LOS ANGELES– Almost 90 elephant carcasses have been found during a survey in northern Botswana, revealing “unprecedented” levels of poaching in the country, the conservation group carrying out the study has said.
Just nine carcasses were discovered in total during the last audit of the region in 2014, and Elephants Without Borders is expecting this year’s number to rise further because the organization is only halfway through the study, which began on July 5 and is largely funded by Botswana’s Department of Wildlife and National Parks.
“While we had elephant poaching in the country before this year, it certainly wasn’t of the magnitude that we’re seeing now. It’s completely unprecedented,” Mike Chase, director and founder of Elephants Without Borders, told CNN.
“We were always warned that the poaching that has happened in East Africa and parts of northern Mozambique may spread south. What I’m astounded by is the scale and the speed at which it has happened.”
Thato Raphaka, Botswana permanent secretary of land management, water and sanitation services, said that 90 elephants were never killed in one incident, and that a recent survey conducted by Elephants Without Borders found 53 carcasses that had already been reported to the government.
Raphaka, in a statement, said the majority of the 53 elephants died of natural causes “and retaliatory killings as a result of human and wildlife conflicts.”
Elephants Without Borders said it never claimed the killings were the result of one incident.
Botswana is home to the largest population of elephants in Africa — an estimated 130,000 — and has long been seen as a haven for the animals, which have been heavily poached in nearby Angola and Zambia.
That is now changing, according to Chase. While cases of ivory poaching were previously reported only along the country’s international borders, this latest survey shows that poaching has moved into the Okavango Delta, a prime tourist destination deep inside northern Botswana, suggesting that Botswana citizens are becoming more involved in poaching activities.
Poachers ‘have followed’ elephants to Botswana
Chase attributes the changes to two factors: heavy poaching in Angola and Zambia that has left local populations on the verge of extinction, and the disarming of Botswana’s anti-poaching unit (APU) in May.
Before European colonization, scientists believe that Africa may have held as many as 20 million elephants; by 1979 only 1.3 million remained. The first Great Elephant Census, a pan-African survey of the continent’s savanna elephants in 2016, revealed that the situation had gotten far worse.
Between 2007 and 2014, numbers plummeted by at least 30%, or 144,000 elephants, the census found.
In Botswana, elephants were long thought to be safe. Members of an armed anti-poaching unit patrolled the elephants’ habitats, while Botswana’s military was mobilized throughout the border region, tasked with preventing poaching.
In May this year, the anti-poaching unit was disarmed as part of a broader action in which military weapons and equipment were withdrawn from the Department of Wildlife and National Parks (DWNP), according to a government statement.
Unarmed patrolmen cannot be expected “to patrol and possibly have contact with armed poachers,” Chase said, adding that he had not seen any members of the APU in the bush during the first two months of the survey.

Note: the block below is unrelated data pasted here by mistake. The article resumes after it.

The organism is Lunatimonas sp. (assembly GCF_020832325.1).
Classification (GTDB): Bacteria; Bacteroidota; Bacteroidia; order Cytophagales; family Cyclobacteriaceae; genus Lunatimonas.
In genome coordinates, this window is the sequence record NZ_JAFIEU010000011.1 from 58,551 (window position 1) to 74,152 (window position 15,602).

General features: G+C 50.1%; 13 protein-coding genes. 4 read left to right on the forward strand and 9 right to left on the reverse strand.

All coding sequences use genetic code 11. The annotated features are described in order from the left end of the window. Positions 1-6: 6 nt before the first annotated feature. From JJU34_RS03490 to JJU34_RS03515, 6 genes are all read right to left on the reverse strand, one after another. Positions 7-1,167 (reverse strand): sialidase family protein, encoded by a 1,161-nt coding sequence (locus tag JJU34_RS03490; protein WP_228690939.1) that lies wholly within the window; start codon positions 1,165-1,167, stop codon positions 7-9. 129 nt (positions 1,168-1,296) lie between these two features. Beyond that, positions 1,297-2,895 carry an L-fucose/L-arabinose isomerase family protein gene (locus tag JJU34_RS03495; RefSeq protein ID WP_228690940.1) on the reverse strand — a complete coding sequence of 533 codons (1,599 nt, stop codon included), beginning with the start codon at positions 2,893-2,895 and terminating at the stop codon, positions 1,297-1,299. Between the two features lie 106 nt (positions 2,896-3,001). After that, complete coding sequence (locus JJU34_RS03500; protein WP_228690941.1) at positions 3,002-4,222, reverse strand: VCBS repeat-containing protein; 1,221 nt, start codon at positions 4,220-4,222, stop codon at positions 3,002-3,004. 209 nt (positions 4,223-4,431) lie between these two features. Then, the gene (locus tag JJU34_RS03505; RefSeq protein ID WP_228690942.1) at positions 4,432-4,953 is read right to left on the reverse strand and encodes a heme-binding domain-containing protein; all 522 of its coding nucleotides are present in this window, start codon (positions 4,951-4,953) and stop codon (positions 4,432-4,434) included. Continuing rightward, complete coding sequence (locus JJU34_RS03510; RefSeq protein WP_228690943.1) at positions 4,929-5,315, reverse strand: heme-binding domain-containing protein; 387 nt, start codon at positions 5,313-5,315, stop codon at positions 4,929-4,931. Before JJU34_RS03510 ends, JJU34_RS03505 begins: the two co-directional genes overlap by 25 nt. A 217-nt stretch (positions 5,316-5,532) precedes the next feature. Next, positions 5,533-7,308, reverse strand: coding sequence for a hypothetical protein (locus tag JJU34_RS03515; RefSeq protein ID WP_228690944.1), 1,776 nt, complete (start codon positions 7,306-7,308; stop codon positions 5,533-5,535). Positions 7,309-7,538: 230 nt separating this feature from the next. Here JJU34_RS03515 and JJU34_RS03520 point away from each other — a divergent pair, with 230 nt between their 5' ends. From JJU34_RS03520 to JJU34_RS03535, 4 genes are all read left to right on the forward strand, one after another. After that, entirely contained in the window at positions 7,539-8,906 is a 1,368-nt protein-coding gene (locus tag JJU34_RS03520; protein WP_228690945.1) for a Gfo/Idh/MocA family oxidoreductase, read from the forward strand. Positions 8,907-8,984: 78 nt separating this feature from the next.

Asked by CNN on Tuesday about the disarming of the APU and the rise in elephant poaching in Botswana, Otisitswe Tiroyamodimo, director of the DWNP, declined to comment.
But Raphaka said the withdrawal of weapons has not created a “vacuum in anti-poaching operations, as the anti-poaching unit in DWNP continues to play a pivotal role in combating wildlife crime through other strategic interventions.”
When asked to respond to the governments response on the matter, Chase said; “100% I stand by what I said, the evidence is irrefutable.”
A Department of Wildlife and National Parks representative was present during the current census count.
Heavy poaching in Angola is also contributing to the current problems in Botswana, according to EWB.
“Those elephants that weren’t killed are moving back to the safety of Botswana, and the poachers have followed them,” Chase said.
Demand for ivory despite bans
In January this year, China enacted a ban on the sale of ivory products. It followed a near-total embargo by the United States in 2016, and the UK is currently considering introducing “one of the world’s toughest” bans on ivory sales in a bid to protect elephants. The European Union has yet to enact an ivory ban.
But demand remains for the luxury product and Chase warned against complacency.
The initial results of EWB’s survey suggest poachers are primarily targeting the largest, oldest bulls in the population, known as great tuskers.
The ivory is hacked away by a sharp axe and the carcasses covered with bushes in an attempt to conceal the kill, according to Chase. Numbers of great tuskers across Africa have dwindled to about 50, according to various estimates by conservationists.
It is also clear that poachers are moving into increasingly remote areas areas to hunt elephants. Six carcasses were discovered Monday during an aerial patrol in one of the region’s least accessible areas, Chase said.
Threat to tourism
Botswana’s wildlife attracts large numbers of visitors, and tourism is the country’s second-largest earner.
The surge in poaching potentially threatens not only a major source of Botswana’s income, but also its reputation as a conservation leader on the continent.
The rising elephant deaths and the poaching of six rhinos in Botswana this year suggests that the killings may be the work of organized syndicates.